Sunday, January 09, 2005

Hyperreality TV
The Mrs. is a Tom Clancy fan. Me--not so much. I don't read a lot of fiction, for one thing, and when I do, my taste runs to T. C. Boyle and John Irving, not to Clancy's swashbuckling techno-military thrillers. But a few years back, I picked up Clancy's Debt of Honor and promptly began staying up far into the night reading it. The novel's riveting premise is a coordinated Japanese attack on the American financial and political systems, and its climax is astounding--or it was in 1996, anyhow: the crashing of a 747 into the Capitol in Washington, leaving it in ruins and Clancy's hero, Jack Ryan, elevated to President of the United States.

Shortly after September 11, I caught The Mrs. rereading Debt of Honor. "How can you stand to read that again now?" I asked. There's too much reality in reality, I said, for me to take any more of it with my off-hours diversions. That's still largely true, except for one thing: Must-see TV around our house includes the Fox series 24, which has its fourth season premiere tonight. It's far from being escapist entertainment: If anything, it's more real than reality. 24 is hyper-real, with its plots regarding chemical weapons, rogue nukes, and terror cells operating on American soil. (Its third-season premiere last fall began with a graphic torture scene that seemed incredible at the time, but is entirely believable now.) So there's a plausible argument that the same impulse that took Tom Clancy off my list should probably drive me to start watching The Bachelorette instead of 24 again, although it won't. In the Times, Frank Rich says this season of 24 deals with the war on terror we should be fighting, as opposed to the snipe hunt in Iraq. So in addition to the adrenaline rush 24 provides (all-cliffhangers, all the time, as Rich puts it), the ambitious plots and the mindblowing twists, there's the knowledge that on TV, good always triumphs in the end. So 24's war on terror has a lot better odds for success than the real one.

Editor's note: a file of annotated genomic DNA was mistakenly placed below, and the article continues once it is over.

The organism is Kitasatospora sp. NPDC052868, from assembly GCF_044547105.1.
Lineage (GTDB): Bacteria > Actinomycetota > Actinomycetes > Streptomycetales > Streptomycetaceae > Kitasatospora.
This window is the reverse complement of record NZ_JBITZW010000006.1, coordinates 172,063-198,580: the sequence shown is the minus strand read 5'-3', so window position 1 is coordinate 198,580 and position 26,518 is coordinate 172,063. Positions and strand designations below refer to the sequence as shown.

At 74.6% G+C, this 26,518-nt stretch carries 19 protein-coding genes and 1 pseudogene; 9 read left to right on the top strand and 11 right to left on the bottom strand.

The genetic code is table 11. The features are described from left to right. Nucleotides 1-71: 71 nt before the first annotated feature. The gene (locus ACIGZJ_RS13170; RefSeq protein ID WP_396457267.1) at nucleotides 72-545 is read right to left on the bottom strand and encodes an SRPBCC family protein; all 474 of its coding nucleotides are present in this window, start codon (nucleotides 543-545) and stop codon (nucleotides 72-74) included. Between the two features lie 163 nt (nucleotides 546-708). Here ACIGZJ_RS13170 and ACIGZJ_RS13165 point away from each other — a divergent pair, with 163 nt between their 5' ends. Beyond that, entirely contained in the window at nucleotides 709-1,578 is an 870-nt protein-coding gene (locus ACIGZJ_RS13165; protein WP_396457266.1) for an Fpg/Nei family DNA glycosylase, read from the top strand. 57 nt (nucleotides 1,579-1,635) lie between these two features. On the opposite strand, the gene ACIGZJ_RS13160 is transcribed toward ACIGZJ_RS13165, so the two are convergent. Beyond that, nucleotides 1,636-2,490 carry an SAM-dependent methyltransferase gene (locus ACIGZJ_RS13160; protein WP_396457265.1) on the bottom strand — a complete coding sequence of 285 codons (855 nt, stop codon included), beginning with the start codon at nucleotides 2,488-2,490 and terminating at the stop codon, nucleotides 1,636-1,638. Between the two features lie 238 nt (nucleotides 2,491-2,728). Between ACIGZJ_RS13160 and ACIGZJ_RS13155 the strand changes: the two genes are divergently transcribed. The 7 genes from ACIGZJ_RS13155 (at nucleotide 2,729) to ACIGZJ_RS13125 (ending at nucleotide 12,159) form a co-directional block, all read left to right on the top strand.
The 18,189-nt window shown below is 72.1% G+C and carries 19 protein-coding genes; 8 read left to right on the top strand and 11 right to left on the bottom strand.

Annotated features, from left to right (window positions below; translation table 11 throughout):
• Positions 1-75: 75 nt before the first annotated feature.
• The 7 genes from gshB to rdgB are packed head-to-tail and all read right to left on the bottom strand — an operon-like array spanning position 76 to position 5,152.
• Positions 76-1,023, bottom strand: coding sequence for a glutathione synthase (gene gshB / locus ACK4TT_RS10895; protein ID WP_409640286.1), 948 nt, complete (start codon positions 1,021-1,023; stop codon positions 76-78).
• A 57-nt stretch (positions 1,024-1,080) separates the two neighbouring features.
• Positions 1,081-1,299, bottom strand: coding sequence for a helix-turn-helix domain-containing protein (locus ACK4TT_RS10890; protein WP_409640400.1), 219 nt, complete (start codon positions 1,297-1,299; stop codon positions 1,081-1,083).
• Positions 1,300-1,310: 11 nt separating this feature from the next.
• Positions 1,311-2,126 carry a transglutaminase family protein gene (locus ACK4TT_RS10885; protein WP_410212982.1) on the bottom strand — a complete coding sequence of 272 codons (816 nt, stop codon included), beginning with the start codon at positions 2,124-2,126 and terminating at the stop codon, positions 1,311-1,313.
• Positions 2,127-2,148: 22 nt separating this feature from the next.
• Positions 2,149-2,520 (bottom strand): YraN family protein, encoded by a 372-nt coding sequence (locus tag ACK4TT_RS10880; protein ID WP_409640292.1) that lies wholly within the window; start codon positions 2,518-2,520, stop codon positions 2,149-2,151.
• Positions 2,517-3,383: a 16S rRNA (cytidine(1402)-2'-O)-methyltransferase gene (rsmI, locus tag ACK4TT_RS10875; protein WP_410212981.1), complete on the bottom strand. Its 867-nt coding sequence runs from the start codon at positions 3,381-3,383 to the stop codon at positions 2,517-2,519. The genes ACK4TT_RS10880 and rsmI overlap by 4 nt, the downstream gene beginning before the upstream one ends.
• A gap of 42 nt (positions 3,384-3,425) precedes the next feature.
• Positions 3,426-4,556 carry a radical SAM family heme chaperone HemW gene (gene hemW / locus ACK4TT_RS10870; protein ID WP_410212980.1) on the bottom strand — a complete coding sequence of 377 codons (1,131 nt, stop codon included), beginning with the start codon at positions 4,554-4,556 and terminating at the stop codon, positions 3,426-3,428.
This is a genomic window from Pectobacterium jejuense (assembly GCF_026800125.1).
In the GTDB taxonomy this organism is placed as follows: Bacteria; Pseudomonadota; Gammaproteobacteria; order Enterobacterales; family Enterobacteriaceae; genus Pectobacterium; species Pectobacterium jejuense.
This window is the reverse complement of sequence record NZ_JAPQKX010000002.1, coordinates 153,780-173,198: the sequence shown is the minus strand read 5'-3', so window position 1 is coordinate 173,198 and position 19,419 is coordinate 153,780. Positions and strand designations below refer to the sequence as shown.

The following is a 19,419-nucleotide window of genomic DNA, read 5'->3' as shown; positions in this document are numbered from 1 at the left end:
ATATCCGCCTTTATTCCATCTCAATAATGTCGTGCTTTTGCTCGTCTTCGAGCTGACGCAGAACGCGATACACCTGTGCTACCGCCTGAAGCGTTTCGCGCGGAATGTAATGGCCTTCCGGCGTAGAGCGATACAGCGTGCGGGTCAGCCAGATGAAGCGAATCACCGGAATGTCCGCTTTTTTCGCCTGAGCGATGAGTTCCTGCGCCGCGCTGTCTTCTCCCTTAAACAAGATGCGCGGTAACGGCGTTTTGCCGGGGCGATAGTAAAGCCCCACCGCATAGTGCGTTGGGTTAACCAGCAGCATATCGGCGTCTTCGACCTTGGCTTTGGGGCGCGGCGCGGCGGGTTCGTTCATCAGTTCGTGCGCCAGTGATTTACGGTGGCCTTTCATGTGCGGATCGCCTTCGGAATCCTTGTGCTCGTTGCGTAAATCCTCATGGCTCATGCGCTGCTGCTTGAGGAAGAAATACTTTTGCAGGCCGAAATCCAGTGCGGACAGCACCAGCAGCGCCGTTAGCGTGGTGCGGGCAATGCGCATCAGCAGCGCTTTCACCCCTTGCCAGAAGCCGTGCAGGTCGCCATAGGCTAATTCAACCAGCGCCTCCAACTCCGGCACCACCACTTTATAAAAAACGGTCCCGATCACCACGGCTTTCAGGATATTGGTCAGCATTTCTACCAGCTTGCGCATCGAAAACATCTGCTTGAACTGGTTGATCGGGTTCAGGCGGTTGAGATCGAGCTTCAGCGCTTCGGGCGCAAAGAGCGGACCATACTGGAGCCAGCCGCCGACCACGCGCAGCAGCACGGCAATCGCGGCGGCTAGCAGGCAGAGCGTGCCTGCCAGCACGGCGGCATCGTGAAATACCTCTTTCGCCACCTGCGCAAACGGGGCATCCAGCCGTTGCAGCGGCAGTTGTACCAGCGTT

Recommended Reading: Also on the subject of truth and fiction, Paul Krugman discusses the bad novel he's planning to write.

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